A Bad Slump and some Spark Joy

I am coming out of the worst photographic slump I have ever been through. Over the years there have been down times, even a complete rejection of the art during the digital switch over, but never before have I wanted to find reason for doing it and been so wanting.

This is my third attempt at sharing this. The first was a desperate, bordering on wallowing cry for help, a need for understanding, but with some small hope. 

The second post was far more despondent. I actually wanted to to let everything photographic go. Sure there was that little voice that warms us against rash behaviour, but the tug of war was a close thing. Funny thing though. As I explained my 30+ years of history, avid collecting of photographic books and magazines and obsessive reading of blogs (not to mention writing one), I started to see some glimmer of clarity, of resurrection.

A couple of hard truths came to the surface (denial being the water they were immersed in).

The first is that my obsession with gear has been equally as strong if not stronger than my love of the end product. It was almost a hobby all by itself* and it has to stop. My full attention needs to be on the end product, not the micro details of processes of getting there, which in my case goes for a lot of things. I no longer visit review sites. I have found them uninteresting for awhile now, even resenting the harm they can do to the very art they claim to support.

The second is that most of my interest lies in areas that are either "historical" or fringe. Neither of these are bad things. History has a habit of repeating, trends are short term, but core beliefs and tested processes are reasonably timeless in the same context. My own stubborn inability to follow what I call "flash trends", such as HDR or bad mono simulations will, I hope spare me  from the creative time stamps that come with them. I can honestly say that my intent photographically has stayed true for most of my artistic life, even if the process has changed.

The fringe interests are both a tenacious holding on to the base values of street image making and at the same time an interest in new directions it can go, without falling into simplistic habits and again "flash trends". Street photography (broad definition) is the only form I can lay any claim to still loving. I will also proclaim a simmering hatred of the form as it is evolving, or not evolving and a matching inability to empathise with simplistic and derivative work. Yeah, I am a grumpy old man, don't let me near the young and impressionable, I may scare them off!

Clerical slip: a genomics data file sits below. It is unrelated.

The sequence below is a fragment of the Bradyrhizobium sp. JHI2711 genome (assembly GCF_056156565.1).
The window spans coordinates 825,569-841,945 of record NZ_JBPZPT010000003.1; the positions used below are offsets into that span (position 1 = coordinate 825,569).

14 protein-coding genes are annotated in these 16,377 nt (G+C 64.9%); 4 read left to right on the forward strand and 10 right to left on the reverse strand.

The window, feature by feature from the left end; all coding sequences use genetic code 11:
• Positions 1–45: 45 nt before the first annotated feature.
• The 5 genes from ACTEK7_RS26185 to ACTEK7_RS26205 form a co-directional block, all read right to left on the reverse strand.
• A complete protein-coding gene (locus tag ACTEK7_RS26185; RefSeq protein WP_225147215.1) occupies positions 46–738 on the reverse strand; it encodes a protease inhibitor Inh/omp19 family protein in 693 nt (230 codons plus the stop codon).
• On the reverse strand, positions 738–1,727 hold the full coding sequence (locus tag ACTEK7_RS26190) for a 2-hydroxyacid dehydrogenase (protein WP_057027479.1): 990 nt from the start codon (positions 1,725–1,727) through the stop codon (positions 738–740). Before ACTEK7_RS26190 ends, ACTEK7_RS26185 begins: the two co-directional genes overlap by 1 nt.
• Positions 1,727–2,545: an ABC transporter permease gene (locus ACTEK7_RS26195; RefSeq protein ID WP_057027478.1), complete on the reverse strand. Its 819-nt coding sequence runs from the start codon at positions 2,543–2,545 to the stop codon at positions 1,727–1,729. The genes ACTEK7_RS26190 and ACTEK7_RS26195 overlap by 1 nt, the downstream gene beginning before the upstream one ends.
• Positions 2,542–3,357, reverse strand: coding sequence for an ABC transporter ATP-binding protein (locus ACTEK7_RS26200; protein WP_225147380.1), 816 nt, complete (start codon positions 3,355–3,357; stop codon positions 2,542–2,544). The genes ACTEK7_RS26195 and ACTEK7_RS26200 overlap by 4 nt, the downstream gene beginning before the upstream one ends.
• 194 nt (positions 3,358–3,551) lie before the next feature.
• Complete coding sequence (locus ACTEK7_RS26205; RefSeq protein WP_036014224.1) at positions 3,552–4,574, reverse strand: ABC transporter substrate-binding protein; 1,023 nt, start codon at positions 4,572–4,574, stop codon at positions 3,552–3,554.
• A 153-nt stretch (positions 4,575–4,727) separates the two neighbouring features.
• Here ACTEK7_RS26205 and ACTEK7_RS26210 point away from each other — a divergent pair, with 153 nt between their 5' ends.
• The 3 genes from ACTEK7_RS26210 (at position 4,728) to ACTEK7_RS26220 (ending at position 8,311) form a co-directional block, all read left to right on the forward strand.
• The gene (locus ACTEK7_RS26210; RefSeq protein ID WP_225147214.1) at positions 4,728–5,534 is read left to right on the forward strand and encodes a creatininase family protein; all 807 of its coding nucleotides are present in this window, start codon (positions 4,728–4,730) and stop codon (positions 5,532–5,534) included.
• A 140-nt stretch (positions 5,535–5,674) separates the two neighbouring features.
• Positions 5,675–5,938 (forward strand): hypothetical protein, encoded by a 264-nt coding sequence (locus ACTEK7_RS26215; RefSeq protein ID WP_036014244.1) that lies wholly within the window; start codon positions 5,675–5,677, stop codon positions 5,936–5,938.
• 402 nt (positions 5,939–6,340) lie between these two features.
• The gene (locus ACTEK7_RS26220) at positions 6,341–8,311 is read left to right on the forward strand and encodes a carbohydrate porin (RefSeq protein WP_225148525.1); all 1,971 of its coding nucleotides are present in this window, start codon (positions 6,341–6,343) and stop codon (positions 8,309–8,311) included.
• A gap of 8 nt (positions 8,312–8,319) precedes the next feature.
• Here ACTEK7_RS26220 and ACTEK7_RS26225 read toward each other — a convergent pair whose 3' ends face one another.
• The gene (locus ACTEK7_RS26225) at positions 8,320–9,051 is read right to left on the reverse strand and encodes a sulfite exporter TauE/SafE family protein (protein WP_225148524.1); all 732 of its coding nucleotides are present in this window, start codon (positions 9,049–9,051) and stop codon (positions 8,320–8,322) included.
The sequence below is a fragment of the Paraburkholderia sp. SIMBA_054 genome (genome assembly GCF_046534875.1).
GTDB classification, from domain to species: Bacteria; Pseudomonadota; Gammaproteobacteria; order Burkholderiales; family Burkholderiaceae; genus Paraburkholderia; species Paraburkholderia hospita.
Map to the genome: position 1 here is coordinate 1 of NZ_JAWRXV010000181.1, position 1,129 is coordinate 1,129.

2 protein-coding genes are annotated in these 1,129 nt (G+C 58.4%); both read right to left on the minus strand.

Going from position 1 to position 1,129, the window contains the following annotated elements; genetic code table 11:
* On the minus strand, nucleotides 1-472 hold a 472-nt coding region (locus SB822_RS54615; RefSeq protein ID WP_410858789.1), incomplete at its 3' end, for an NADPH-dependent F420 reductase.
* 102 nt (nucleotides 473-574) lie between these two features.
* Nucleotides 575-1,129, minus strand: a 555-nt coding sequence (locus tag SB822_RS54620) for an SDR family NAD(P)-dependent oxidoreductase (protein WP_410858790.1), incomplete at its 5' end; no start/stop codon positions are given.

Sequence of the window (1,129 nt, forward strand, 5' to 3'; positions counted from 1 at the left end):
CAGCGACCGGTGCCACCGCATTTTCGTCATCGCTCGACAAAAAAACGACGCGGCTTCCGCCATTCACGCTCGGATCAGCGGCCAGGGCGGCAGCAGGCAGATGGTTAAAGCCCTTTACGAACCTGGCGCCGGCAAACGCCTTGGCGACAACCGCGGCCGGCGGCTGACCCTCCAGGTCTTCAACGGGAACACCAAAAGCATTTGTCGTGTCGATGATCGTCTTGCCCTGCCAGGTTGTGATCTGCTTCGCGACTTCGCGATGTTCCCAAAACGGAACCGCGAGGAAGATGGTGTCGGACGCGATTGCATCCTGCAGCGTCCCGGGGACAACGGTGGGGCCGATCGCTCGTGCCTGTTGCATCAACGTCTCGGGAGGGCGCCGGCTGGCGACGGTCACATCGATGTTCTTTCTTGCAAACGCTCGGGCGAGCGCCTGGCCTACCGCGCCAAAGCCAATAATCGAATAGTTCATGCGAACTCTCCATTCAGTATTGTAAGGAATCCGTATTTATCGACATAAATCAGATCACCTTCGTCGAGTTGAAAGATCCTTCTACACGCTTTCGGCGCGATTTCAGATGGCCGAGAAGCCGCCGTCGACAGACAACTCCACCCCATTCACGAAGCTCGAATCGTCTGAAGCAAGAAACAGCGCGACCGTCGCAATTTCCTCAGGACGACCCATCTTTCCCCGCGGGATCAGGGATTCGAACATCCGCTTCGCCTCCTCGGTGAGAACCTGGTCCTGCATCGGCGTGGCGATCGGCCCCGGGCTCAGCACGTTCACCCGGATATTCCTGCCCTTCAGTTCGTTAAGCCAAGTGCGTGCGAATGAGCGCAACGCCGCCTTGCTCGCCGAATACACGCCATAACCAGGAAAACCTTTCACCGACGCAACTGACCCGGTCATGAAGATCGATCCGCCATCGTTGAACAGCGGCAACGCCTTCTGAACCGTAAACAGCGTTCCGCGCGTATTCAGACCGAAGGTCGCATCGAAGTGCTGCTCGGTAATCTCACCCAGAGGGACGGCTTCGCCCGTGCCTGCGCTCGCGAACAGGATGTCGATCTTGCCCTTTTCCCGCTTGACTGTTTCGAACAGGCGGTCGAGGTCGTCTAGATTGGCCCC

I am influenced, just like everyone else by those who have come before, but watch out which gods you worship. Set your standards high and don't follow low ideas like sheep. There is a massive tsunami of copy cat, excuse ridden work out there masquerading as good "street" photography.

The roots of street photography come from two distinct, but similar paths. The documentary shooter, capturing real life in the most invisible and natural way and the genuine street photographer, effectively doing the same thing, but with different motivations.

What does a lot (not all) of the newer work often lack that the older shooters felt was at the very foundation of their work? Empathy with their surroundings, genuine contact and understanding, respect of subject, patience to see deeper, relevance to time and place, originality through compositional excellence and an ability to tell a story. Like disconnected mobile phone users, these anonymous image takers drift through a scene grabbing tid-bits of often technically poor work and passing all their mistakes off as "part of the art".  

Let me be clear, before this becomes too rantish, there are many good shooters out there who understand and immersed themselves in their subject (Kate Kirkwood, Jan Meissner, John Kennerdell, Fred Herzog, Martin Parr and William Eggleston immediately come to mind), but there are also many who, just as we do in many things in modern life, glance superficially over things without deeper commitment, but through social media gain notoriety above their skill. They may put in a lot of effort, but it is not commitment. Treading the pavement for hours, hoping for a lucky coincidence or trick of fate is not always enough. 

Still your mind, watch and wait for as long as it takes, shoot when all the elements have aligned, repeat.                                           

Do I do this?

No, not really, but if I am going to work my way out of my personal slump, I need to revisit my roots and rediscover these timeless truisms. One of the reasons I have cut landscape photography out of my work is I have known for a long time I no longer have the patience to do it well.

As for my investigation of new directions? There are those who, staying true to the core needs of documentary/street photography, have managed to stretch it's boundaries. They are not changing the definition of process, but rather the subject matter. Sam Abel, Kate Kirkwood and many others take the same values that make a good body of street work and apply them to non stereo-typical subjects. Kirkwood's "streets" for example are country lanes, her buildings are a cows back in abstraction and her people are often farm animals. Abel's work crosses the boundary between true documentary and street imaging, becoming quieter, deeper than most street images and Meissner creates a stage from the streets of New York, passing people as the actors.

What is my Spark Joy moment? I am looking at all of my processes, external influences and habits and questioning them. Anything not productive or useful is going. This goes for gear, images and books.   

End of (hopefully not too negative) rant.

*Ironically, it was often gear hunting that spurred me on when otherwise photographically disinterested.